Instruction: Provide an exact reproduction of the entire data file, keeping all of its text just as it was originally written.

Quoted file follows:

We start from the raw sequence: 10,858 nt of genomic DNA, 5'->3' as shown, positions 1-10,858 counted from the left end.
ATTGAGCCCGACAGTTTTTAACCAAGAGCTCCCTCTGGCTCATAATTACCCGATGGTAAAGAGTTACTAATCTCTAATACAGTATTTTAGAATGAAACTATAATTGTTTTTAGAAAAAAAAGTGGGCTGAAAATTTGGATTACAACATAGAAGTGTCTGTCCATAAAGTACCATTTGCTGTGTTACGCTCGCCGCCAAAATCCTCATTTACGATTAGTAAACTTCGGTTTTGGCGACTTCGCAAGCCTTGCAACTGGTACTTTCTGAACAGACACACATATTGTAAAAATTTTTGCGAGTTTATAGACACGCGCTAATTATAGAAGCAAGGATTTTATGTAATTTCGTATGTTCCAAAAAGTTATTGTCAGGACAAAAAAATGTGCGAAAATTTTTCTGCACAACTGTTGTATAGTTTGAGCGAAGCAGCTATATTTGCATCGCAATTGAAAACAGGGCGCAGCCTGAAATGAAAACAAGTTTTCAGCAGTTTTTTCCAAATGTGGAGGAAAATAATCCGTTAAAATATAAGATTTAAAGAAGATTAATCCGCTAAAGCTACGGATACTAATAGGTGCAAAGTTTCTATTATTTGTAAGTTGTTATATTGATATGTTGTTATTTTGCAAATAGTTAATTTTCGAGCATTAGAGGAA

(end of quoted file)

We start from the raw sequence: 10,858 nt of genomic DNA, 5'->3' as shown, positions 1-10,858 counted from the left end.
ATTGAGCCCGACAGTTTTTAACCAAGAGCTCCCTCTGGCTCATAATTACCCGATGGTAAAGAGTTACTAATCTCTAATACAGTATTTTAGAATGAAACTATAATTGTTTTTAGAAAAAAAAGTGGGCTGAAAATTTGGATTACAACATAGAAGTGTCTGTCCATAAAGTACCATTTGCTGTGTTACGCTCGCCGCCAAAATCCTCATTTACGATTAGTAAACTTCGGTTTTGGCGACTTCGCAAGCCTTGCAACTGGTACTTTCTGAACAGACACACATATTGTAAAAATTTTTGCGAGTTTATAGACACGCGCTAATTATAGAAGCAAGGATTTTATGTAATTTCGTATGTTCCAAAAAGTTATTGTCAGGACAAAAAAATGTGCGAAAATTTTTCTGCACAACTGTTGTATAGTTTGAGCGAAGCAGCTATATTTGCATCGCAATTGAAAACAGGGCGCAGCCTGAAATGAAAACAAGTTTTCAGCAGTTTTTTCCAAATGTGGAGGAAAATAATCCGTTAAAATATAAGATTTAAAGAAGATTAATCCGCTAAAGCTACGGATACTAATAGGTGCAAAGTTTCTATTATTTGTAAGTTGTTATATTGATATGTTGTTATTTTGCAAATAGTTAATTTTCGAGCATTAGAGGAA